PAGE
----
And finally… one of the loveliest things about the gradual arrival of summer is the long balmy nights.  I spent one evening this weekend with the garden door propped open, glass of chilled white wine to hand, making these cards (top and below) using a photograph I took of my Valentines typewriter.  I’ve included a printable version at the bottom if you want to use this yourself; just trim around the main image, then carefully slice around the top three sides of the typewriter-paper which is inserted into it.  Roll the flap lightly around a pencil to create a curve (see below), then glue the main image to card stock, being careful to avoid glueing your flap down.  Ta-da; a 3d typewriter correspondence card.  I added simple white shirt buttons to the keys as further embellishment..

typewriter correspondence card

Before I sign off, a huge thank you for the lovely comments recently, and welcome to those who are new here; it’s wonderful to hear from you and  to have you along for the ride.

Have a good week, and may the sunshine be with you!

Vintage Typewriter Printable

Lost Arts: Paper Boats

tutorial on how to make paper boats

Do you remember making paper boats as a child?  Or perhaps paper hats?  I was thinking last week about how easy it would be for these oh-so-simple and yet so magical crafts to vanish in the modern world.  I grew up knowing how to make boats and hats, how to write secret letters in home-made invisible ink , how to tie a myriad of different knots – albeit mostly with the aim of binding my  brother to a tree – and how to build bivouacs and signal in morse code using my torch, illicitly, late at night.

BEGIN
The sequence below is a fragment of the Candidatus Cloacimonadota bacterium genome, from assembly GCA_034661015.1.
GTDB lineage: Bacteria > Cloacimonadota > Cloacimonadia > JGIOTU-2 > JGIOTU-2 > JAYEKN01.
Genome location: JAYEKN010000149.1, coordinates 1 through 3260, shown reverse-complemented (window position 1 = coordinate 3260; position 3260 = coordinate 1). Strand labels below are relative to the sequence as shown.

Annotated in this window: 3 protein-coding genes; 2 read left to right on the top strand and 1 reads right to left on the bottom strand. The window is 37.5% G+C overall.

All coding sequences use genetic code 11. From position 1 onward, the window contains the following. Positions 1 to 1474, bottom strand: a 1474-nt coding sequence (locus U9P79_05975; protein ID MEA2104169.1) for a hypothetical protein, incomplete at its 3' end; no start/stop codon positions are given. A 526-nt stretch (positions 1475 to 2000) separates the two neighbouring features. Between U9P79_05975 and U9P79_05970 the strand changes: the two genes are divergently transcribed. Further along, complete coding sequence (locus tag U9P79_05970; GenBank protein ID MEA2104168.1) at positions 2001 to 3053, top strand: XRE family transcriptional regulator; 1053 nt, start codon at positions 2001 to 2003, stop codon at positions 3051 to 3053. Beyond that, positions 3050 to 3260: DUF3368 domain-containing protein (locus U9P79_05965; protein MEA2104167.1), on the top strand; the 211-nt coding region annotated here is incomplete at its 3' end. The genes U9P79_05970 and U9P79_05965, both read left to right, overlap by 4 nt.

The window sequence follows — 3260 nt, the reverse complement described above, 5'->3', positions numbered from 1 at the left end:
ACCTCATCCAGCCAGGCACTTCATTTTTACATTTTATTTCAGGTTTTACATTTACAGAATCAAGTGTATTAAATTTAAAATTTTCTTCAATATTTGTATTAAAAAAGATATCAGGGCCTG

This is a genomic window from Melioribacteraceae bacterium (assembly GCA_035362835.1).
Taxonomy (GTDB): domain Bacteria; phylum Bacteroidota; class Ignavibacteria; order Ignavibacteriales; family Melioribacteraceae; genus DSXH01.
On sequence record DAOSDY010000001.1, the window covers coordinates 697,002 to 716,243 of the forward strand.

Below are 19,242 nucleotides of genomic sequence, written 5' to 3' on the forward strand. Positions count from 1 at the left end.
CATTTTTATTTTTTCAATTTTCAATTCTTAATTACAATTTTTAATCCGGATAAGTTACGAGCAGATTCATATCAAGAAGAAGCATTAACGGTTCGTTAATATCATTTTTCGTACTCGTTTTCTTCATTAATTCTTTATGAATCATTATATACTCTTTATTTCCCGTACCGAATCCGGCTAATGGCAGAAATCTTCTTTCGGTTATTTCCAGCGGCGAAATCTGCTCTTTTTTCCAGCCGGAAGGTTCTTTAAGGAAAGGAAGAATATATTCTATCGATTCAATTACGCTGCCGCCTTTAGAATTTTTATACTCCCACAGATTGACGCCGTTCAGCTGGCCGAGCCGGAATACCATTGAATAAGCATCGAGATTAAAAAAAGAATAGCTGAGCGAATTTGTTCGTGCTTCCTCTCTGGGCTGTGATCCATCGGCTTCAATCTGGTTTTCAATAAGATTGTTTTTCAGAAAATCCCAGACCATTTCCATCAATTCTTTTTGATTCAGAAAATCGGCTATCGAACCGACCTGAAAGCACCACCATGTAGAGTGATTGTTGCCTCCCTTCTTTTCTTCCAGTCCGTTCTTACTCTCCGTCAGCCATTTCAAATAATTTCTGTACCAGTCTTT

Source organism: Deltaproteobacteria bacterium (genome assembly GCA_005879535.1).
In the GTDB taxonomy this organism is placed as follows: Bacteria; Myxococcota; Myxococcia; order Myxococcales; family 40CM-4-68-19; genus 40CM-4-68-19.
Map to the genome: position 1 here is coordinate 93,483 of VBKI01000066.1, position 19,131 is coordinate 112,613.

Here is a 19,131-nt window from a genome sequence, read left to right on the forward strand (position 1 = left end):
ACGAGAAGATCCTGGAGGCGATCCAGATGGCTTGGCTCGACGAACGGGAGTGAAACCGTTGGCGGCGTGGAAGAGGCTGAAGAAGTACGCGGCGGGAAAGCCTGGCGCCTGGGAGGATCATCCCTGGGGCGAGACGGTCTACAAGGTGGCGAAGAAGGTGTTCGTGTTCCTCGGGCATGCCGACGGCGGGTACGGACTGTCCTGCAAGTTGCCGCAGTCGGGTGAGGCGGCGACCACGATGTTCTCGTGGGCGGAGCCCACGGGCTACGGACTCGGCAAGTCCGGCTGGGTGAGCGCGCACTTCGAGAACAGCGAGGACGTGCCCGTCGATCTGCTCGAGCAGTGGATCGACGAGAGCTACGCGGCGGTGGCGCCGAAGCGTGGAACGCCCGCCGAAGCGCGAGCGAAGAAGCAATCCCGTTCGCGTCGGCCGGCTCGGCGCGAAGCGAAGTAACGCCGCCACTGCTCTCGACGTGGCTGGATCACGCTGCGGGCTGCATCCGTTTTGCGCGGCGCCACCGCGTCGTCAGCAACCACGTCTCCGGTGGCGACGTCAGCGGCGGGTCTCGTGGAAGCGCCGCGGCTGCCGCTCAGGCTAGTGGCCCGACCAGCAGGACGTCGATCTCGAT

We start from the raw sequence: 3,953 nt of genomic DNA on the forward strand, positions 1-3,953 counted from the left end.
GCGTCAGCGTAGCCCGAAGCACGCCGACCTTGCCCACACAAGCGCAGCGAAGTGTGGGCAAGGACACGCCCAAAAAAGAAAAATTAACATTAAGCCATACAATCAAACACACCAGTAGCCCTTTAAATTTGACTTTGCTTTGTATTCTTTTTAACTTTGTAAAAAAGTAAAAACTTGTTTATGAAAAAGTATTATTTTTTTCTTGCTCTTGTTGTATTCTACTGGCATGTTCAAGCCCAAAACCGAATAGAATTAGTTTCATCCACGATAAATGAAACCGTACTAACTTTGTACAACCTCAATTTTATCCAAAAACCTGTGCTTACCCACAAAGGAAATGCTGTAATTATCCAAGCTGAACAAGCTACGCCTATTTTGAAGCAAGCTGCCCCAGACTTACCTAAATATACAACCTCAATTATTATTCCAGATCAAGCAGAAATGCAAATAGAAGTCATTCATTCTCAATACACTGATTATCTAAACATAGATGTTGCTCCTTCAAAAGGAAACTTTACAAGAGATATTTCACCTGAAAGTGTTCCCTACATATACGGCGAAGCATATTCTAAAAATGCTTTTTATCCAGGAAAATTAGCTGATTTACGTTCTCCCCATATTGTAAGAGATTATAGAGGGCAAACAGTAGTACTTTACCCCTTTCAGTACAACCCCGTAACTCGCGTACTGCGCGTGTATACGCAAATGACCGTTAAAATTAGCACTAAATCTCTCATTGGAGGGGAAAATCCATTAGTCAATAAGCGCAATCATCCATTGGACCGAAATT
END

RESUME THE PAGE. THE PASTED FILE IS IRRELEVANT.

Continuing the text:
It helped that my mother was a Girl Guide leader, and that most Friday nights saw the garden filled with girls flamboyantly  lighting campfires (health and safety be damned..) and practicing outdoor skills.  It was a gung-ho upbringing and I just assumed that all parents knew this stuff and could whip up a sailing boat, a double-half-hitch-crossover-hench-twist* or a series of intelligible smoke signals at the drop of a proverbial hat.

*Don’t try to look this one up; accuracy is not my strong point.

Of course, I have forgotten nearly all of it, so in an attempt to ensure I can create the same delight and awe in Harry, I gave myself a refresher crash course in elementary boat building.  If your skills are similarly rusty, arm yourself with a sheet of letter paper and follow this.  Pause it when you get lost and start-over.  Don’t do this after a glass of wine.

tradewinds paper boat with mast and ribbon flags